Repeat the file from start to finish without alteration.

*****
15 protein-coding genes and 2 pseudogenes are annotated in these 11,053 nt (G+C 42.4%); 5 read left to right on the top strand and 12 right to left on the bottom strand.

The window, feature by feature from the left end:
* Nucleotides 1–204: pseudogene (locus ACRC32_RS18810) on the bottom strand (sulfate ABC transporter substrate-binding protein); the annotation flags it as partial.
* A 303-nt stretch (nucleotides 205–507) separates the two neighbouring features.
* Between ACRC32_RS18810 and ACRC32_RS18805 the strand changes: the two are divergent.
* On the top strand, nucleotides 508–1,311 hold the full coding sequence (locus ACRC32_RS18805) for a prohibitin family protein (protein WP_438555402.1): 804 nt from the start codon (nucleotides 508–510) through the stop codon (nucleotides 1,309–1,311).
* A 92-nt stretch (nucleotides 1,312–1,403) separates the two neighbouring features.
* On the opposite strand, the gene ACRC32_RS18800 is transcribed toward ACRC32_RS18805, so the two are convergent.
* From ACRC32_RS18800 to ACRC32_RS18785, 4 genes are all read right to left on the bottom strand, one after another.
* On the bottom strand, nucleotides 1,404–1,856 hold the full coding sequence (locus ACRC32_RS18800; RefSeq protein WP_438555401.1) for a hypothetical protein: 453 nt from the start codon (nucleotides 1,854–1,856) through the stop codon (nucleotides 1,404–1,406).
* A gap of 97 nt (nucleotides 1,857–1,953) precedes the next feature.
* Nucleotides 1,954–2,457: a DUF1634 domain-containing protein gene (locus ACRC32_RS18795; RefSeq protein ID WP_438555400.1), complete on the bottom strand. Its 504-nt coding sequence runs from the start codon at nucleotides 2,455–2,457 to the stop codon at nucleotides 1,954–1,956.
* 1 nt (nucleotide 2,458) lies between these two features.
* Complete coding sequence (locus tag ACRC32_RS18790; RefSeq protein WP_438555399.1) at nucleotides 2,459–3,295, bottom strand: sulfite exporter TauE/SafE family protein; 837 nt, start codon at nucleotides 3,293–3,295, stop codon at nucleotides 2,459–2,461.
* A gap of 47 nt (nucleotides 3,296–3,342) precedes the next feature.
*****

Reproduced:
15 protein-coding genes and 2 pseudogenes are annotated in these 11,053 nt (G+C 42.4%); 5 read left to right on the top strand and 12 right to left on the bottom strand.

The window, feature by feature from the left end:
* Nucleotides 1–204: pseudogene (locus ACRC32_RS18810) on the bottom strand (sulfate ABC transporter substrate-binding protein); the annotation flags it as partial.
* A 303-nt stretch (nucleotides 205–507) separates the two neighbouring features.
* Between ACRC32_RS18810 and ACRC32_RS18805 the strand changes: the two are divergent.
* On the top strand, nucleotides 508–1,311 hold the full coding sequence (locus ACRC32_RS18805) for a prohibitin family protein (protein WP_438555402.1): 804 nt from the start codon (nucleotides 508–510) through the stop codon (nucleotides 1,309–1,311).
* A 92-nt stretch (nucleotides 1,312–1,403) separates the two neighbouring features.
* On the opposite strand, the gene ACRC32_RS18800 is transcribed toward ACRC32_RS18805, so the two are convergent.
* From ACRC32_RS18800 to ACRC32_RS18785, 4 genes are all read right to left on the bottom strand, one after another.
* On the bottom strand, nucleotides 1,404–1,856 hold the full coding sequence (locus ACRC32_RS18800; RefSeq protein WP_438555401.1) for a hypothetical protein: 453 nt from the start codon (nucleotides 1,854–1,856) through the stop codon (nucleotides 1,404–1,406).
* A gap of 97 nt (nucleotides 1,857–1,953) precedes the next feature.
* Nucleotides 1,954–2,457: a DUF1634 domain-containing protein gene (locus ACRC32_RS18795; RefSeq protein ID WP_438555400.1), complete on the bottom strand. Its 504-nt coding sequence runs from the start codon at nucleotides 2,455–2,457 to the stop codon at nucleotides 1,954–1,956.
* 1 nt (nucleotide 2,458) lies between these two features.
* Complete coding sequence (locus tag ACRC32_RS18790; RefSeq protein WP_438555399.1) at nucleotides 2,459–3,295, bottom strand: sulfite exporter TauE/SafE family protein; 837 nt, start codon at nucleotides 3,293–3,295, stop codon at nucleotides 2,459–2,461.
* A gap of 47 nt (nucleotides 3,296–3,342) precedes the next feature.